In anecdotal testing, the system handled basic tasks like Web browsing and document creation without stuttering, although apps sometimes took longer to load than we’d like. But really, considering its low-power AMD A4-1200 processor, you’d best stick with basic tasks if you’re using the Click.
Though we liked its IPS display and the aluminum chassis is better than we expected, the Click’s performance woes and battery issues hold it back.
The Click doesn’t do any better on the CPU front either, managing just 799 in our 7-Zip test, while the Core i5 Lenovo Flex scored 7,087 when we through this benchmark at it. Most modern mid-range and budget-priced laptops we’ve tested manage at least above 5,000 on this benchmark. The Click’s score lags far, far behind that.
While the AMD chip here likely matches up better with Atom-powered devices like Acer’s recently announced W4 8-inch tablet, that device is priced at $330 (sans-keyboard). Considering the Click’s $599 price, its benchmark performance is hard to swallow, given you can get a much more powerful laptop or convertible with a Core i3 chip for about the same price.
A consolation prize for the Click, though, is that it doesn’t generate that much heat, even when its working overtime. Under full load, temperatures topped out at 96.7 degrees, and that’s behind the screen, near the top, where the Click’s components are housed. The bottom of the system stays pleasantly cool since no internal components are stored there that would generate any heat to begin with.
As we said up top, we were unable to get the system’s dual batteries (one in the tablet and one in the keyboard base) to function properly. Windows failed to recognize the keyboard’s battery in our first review unit, which showed up as “Not present.” We crossed our fingers, hoping this was just a fluke, and asked Toshiba for a replacement Satellite Click, which they quickly sent.
Unfortunately, after unboxing the second Satellite Click and powering it on, that unit suffered from the same missing second battery issue.
Of course, we can’t say for certain how widespread this issue is. We strongly suggest that if you do grab the Toshiba Satellite Click at Best Buy, make sure the keyboard’s battery is working before you leave the store.
While we couldn’t test the system with both batteries and were thus unable to get a true sense of the Click’s longevity, we were at least able to test the battery life of the tablet itself, which turned out to be pretty short. In our heavy load Battery Eater test, the Click tablet lasted 2 hours and 21 minutes. That’s not far behind the Lenovo Flex 14’s time of 2:34 on the same test, but when we switched to the less-demanding Reader’s Test, the Click lasted only 3 hours and 26 minutes, while the Core i5-equipped Flex lasted a much longer 8:41.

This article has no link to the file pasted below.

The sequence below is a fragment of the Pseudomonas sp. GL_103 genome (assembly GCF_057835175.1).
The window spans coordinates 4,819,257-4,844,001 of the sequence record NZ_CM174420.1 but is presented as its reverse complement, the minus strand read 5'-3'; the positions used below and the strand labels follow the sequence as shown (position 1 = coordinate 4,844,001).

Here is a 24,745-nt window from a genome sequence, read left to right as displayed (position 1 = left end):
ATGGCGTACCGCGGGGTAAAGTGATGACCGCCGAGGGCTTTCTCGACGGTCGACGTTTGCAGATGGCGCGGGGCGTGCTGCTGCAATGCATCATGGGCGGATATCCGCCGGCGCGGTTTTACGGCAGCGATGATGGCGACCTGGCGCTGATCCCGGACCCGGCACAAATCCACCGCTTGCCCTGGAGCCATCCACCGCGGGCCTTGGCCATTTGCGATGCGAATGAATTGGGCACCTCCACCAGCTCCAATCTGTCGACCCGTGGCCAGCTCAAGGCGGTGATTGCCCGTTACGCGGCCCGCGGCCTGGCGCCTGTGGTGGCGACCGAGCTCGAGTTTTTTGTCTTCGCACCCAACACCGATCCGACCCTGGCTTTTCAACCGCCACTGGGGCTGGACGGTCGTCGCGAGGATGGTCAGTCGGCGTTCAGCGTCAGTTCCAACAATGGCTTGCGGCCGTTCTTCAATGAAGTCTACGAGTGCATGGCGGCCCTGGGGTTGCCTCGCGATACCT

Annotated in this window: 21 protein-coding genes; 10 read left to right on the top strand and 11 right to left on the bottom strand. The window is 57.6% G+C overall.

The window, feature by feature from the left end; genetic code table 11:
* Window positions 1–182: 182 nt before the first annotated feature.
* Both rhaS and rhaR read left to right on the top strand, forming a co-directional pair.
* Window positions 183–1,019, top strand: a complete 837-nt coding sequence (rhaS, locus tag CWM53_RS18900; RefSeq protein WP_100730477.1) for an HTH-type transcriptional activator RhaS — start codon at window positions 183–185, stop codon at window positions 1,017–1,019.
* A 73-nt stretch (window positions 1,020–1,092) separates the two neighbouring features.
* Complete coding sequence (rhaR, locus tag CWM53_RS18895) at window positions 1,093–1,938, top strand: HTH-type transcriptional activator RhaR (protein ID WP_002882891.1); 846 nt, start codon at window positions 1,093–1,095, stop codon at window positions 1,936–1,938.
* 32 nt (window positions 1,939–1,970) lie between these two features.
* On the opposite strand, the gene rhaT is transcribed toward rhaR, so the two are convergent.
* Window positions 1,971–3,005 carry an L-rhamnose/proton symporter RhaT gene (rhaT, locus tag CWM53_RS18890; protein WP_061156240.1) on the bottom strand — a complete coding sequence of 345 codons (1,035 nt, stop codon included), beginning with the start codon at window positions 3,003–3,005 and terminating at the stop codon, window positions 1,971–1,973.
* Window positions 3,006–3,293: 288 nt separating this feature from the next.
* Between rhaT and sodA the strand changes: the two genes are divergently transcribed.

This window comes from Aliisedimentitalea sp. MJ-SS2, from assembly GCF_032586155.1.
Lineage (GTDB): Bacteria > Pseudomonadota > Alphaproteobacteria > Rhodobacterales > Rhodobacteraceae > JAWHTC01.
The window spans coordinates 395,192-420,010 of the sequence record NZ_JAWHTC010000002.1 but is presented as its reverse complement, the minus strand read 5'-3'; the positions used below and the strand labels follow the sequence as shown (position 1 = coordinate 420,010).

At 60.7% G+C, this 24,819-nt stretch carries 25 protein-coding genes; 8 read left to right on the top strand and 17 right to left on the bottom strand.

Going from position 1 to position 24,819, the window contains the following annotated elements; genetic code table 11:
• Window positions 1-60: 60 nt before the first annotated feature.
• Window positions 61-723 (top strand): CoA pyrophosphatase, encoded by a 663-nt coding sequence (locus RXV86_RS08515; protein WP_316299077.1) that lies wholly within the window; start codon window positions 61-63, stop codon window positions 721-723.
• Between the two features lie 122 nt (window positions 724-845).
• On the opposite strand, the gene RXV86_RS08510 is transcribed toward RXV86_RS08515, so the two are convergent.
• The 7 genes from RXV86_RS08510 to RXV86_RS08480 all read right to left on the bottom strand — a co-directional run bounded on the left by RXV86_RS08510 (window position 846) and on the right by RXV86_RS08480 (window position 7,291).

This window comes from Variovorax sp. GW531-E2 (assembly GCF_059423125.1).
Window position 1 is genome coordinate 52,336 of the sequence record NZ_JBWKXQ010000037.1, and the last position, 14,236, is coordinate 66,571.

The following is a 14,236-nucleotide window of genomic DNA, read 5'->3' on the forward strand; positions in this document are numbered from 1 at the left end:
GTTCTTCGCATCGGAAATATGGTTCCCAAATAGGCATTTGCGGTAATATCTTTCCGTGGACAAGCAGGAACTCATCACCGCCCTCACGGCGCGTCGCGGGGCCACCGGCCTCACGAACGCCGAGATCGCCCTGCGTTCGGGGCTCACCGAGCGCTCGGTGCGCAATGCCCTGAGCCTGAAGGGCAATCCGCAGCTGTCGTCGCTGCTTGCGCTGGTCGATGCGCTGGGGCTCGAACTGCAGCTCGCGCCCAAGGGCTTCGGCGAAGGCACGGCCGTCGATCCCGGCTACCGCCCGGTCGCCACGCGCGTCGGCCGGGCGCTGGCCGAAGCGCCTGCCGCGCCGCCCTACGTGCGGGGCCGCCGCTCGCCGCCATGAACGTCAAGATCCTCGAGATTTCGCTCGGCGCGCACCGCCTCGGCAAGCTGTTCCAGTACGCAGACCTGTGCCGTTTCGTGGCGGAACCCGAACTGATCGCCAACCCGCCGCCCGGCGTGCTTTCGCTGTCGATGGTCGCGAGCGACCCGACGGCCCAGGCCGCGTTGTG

At a quick glance, the Toshiba Satellite Click seems like an intriguing low-priced, attractive detachable best fit for basic tasks. For what it’s worth, the Click certainly sports aesthetics that are much more attractive than what we typically see in this price range, and we’d take the system’s mediocre keyboard and touchpad for text input over an on-screen keyboard any day.
However, the Click simply has too many other things working against it for us to recommend it to anyone. The second battery didn’t work, with the unit we originally got or the replacement we asked Toshiba for. The longevity of the tablet itself is also so short that you’ll have to recharge it every few hours. Then again, considering it weighs nearly three pounds without the keyboard, you probably won’t want to put it too far away from the charger anyway.
And then there’s performance which, while good enough for surfing the Web and writing emails, lags very far behind the Intel Core i chips found in laptops and convertibles in the same price range as the Click. If Web surfing and writing is about all you need from your device, you could save yourself a lot of money by opting for an Android tablet and a Bluetooth keyboard, or choose a low-cost Atom-based Windows device like Acer’s W4, or the Asus Transformer Book T100T, which starts at $349 and comes with a keyboard that’s better than the one found on the Click. Alternatively, Lenovo’s Flex 14 currently starts at $479 for a Pentium-based model, or $569 for a Core i3 version. Both are much more powerful than the AMD chip found in the Click.
With all these lower-priced alternatives, it’s hard to argue that the Satellite Click is a good value, even if you overlook some of its other serious issues.
- Premium-looking design
- Runs cool and dead silent
- Loud speakers in keyboard base
- Nice screen for a budget system
- 500GB hard drive
- Second battery didn’t work in two different review units
- Awful performance compared to Intel Core-based systems
- Thick and heavy, as both a tablet and a laptop